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Wed 2 May 2018 02:13 PM

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Over 40% of Gulf firms admit to cyber breach

New survey reveals breach reported at 41% of companies in past year compared to 28% in previous year

Over 40% of Gulf firms admit to cyber breach

Up to 41 percent of Gulf-based enterprises admitted to being breached by cyber attacks at least once in the last 12 months, according to a new study.

This compared to just 28 percent in 2016 while only 31 percent of regional organisations said they were concerned about detection and response to attacks, according to findings of the 7th edition of its annual cybersecurity study by Gulf Business Machines (GBM).

This year’s survey focused on cybersecurity in the business environment, and revealed how regional companies are implementing their cybersecurity strategy, state news agency WAM reported.

It also showed that 62 percent of respondents stated that they were likely to utilise artificial intelligence (AI) for securing their organisations.

Hani Nofal, vice president of Intelligent Network Solutions, Security and Mobility at GBM, said: "We have seen a large number of high-profile cyber-attacks this past year and this is a trend that isn’t looking to slow down.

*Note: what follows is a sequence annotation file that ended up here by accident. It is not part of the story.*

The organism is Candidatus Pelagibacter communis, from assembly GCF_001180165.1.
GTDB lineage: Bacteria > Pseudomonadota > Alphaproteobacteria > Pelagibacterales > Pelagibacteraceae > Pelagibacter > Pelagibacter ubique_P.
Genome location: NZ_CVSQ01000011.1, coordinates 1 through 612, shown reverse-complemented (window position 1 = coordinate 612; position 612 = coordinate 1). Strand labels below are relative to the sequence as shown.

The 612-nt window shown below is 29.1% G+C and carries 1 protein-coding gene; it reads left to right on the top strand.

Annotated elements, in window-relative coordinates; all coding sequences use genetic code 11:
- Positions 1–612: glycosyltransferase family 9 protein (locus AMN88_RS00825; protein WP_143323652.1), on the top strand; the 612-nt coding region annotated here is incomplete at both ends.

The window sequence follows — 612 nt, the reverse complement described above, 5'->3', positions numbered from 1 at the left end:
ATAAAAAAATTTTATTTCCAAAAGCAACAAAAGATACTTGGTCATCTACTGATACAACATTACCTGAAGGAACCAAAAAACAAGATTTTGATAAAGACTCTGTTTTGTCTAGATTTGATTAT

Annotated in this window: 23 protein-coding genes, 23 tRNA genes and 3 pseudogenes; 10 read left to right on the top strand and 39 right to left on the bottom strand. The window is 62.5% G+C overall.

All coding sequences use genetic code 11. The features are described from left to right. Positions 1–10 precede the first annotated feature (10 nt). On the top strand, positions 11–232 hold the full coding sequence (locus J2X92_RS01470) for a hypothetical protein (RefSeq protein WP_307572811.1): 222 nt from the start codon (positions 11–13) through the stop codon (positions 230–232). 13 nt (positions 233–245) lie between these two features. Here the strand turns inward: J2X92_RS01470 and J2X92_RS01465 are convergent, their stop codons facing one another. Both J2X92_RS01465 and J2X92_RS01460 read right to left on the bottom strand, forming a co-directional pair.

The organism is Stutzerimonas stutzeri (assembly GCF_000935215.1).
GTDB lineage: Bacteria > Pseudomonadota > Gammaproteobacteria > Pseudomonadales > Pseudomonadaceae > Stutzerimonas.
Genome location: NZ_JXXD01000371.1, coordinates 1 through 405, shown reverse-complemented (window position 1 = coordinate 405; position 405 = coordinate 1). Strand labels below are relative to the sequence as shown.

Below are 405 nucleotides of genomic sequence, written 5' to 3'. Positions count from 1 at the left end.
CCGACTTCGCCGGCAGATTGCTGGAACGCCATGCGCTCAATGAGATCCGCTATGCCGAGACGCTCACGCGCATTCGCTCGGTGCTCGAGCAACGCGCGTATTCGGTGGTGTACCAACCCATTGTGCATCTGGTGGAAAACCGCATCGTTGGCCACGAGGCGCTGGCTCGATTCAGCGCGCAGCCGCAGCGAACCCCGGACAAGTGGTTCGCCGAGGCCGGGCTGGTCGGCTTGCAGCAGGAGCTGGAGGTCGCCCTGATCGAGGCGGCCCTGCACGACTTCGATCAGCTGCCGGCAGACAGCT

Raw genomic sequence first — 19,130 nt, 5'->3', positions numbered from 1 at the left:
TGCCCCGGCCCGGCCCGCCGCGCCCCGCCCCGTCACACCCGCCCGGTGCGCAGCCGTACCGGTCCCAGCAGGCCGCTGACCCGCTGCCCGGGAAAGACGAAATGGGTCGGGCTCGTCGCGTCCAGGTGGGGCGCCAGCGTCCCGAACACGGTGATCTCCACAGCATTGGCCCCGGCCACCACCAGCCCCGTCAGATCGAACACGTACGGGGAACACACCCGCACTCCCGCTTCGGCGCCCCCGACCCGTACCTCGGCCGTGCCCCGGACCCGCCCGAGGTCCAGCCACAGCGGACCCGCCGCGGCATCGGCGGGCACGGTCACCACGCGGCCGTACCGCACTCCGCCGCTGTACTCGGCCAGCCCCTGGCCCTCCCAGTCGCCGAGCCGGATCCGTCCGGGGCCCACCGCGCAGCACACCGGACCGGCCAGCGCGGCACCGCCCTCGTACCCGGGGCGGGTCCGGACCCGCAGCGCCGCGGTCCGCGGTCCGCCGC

"Despite the constant stream of security updates and patches, attacks are growing increasingly common. In today’s context, it is crucial for organisations to understand that preparation against a security breach should not be purely focused on preventative tactics, but rather it is important to invest in resources that aid in detection and response. This will test the resilience of an organization’s security against breaches," he added.

The survey also revealed that up to 79 percent of respondents believed their company currently has an effective security strategy program in place. The majority of respondents also reported their company had not experienced a security incident in the last 12 months.

However, it indicated that 32 percent of Gulf organisations do not have a security operations centre and that there could be an intrusion within their system that they are unaware of.

A significant issue highlighted was the risk around the operating technology, with 31 percent of Gulf organisations experiencing attacks to their OT environments.

"Security is a shared responsibility, not just within companies but across the region and worldwide. There is a pressing need for organisations to share their experiences, good and bad, in order to help others prepare better in this constant race. Together, the battle against adversaries would be considerably easier," said Nofal.

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